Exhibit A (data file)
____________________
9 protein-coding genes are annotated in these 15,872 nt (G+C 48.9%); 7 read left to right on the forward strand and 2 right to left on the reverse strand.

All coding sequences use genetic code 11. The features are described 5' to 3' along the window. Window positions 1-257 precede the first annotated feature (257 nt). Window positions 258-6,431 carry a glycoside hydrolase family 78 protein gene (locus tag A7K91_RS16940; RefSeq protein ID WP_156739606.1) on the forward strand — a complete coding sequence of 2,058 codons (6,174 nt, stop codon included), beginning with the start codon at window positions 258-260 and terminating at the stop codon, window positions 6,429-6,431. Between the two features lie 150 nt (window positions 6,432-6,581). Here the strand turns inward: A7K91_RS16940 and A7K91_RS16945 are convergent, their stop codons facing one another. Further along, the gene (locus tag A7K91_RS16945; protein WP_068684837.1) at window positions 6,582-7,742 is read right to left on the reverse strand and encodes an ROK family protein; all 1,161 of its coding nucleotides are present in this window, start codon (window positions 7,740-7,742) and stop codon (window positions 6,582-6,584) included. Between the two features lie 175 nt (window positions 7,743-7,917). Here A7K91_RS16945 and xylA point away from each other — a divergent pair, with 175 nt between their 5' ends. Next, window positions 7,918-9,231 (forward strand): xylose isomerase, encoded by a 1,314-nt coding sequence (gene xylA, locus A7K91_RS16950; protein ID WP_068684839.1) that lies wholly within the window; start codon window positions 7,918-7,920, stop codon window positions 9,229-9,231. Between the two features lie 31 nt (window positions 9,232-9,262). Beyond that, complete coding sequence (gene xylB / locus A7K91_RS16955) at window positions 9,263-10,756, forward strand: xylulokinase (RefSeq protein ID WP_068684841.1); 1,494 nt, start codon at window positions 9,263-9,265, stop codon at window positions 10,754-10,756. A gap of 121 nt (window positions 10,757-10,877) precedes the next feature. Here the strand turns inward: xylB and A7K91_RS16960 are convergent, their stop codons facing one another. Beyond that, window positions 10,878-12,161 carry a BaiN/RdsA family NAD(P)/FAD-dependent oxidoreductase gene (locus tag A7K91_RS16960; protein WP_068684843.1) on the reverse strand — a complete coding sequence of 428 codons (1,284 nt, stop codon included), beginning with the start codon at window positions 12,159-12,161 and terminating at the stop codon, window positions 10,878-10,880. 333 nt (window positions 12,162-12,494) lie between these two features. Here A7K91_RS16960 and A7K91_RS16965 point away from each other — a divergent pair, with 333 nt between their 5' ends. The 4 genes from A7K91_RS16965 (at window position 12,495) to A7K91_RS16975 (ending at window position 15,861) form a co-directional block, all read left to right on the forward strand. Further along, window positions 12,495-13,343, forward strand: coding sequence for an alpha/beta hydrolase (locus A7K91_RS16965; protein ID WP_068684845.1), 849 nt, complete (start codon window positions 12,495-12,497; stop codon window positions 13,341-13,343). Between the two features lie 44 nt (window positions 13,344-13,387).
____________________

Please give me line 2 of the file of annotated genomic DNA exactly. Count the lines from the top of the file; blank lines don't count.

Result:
All coding sequences use genetic code 11. The features are described 5' to 3' along the window. Window positions 1-257 precede the first annotated feature (257 nt). Window positions 258-6,431 carry a glycoside hydrolase family 78 protein gene (locus tag A7K91_RS16940; RefSeq protein ID WP_156739606.1) on the forward strand — a complete coding sequence of 2,058 codons (6,174 nt, stop codon included), beginning with the start codon at window positions 258-260 and terminating at the stop codon, window positions 6,429-6,431. Between the two features lie 150 nt (window positions 6,432-6,581). Here the strand turns inward: A7K91_RS16940 and A7K91_RS16945 are convergent, their stop codons facing one another. Further along, the gene (locus tag A7K91_RS16945; protein WP_068684837.1) at window positions 6,582-7,742 is read right to left on the reverse strand and encodes an ROK family protein; all 1,161 of its coding nucleotides are present in this window, start codon (window positions 7,740-7,742) and stop codon (window positions 6,582-6,584) included. Between the two features lie 175 nt (window positions 7,743-7,917). Here A7K91_RS16945 and xylA point away from each other — a divergent pair, with 175 nt between their 5' ends. Next, window positions 7,918-9,231 (forward strand): xylose isomerase, encoded by a 1,314-nt coding sequence (gene xylA, locus A7K91_RS16950; protein ID WP_068684839.1) that lies wholly within the window; start codon window positions 7,918-7,920, stop codon window positions 9,229-9,231. Between the two features lie 31 nt (window positions 9,232-9,262). Beyond that, complete coding sequence (gene xylB / locus A7K91_RS16955) at window positions 9,263-10,756, forward strand: xylulokinase (RefSeq protein ID WP_068684841.1); 1,494 nt, start codon at window positions 9,263-9,265, stop codon at window positions 10,754-10,756. A gap of 121 nt (window positions 10,757-10,877) precedes the next feature. Here the strand turns inward: xylB and A7K91_RS16960 are convergent, their stop codons facing one another. Beyond that, window positions 10,878-12,161 carry a BaiN/RdsA family NAD(P)/FAD-dependent oxidoreductase gene (locus tag A7K91_RS16960; protein WP_068684843.1) on the reverse strand — a complete coding sequence of 428 codons (1,284 nt, stop codon included), beginning with the start codon at window positions 12,159-12,161 and terminating at the stop codon, window positions 10,878-10,880. 333 nt (window positions 12,162-12,494) lie between these two features. Here A7K91_RS16960 and A7K91_RS16965 point away from each other — a divergent pair, with 333 nt between their 5' ends. The 4 genes from A7K91_RS16965 (at window position 12,495) to A7K91_RS16975 (ending at window position 15,861) form a co-directional block, all read left to right on the forward strand. Further along, window positions 12,495-13,343, forward strand: coding sequence for an alpha/beta hydrolase (locus A7K91_RS16965; protein ID WP_068684845.1), 849 nt, complete (start codon window positions 12,495-12,497; stop codon window positions 13,341-13,343). Between the two features lie 44 nt (window positions 13,344-13,387).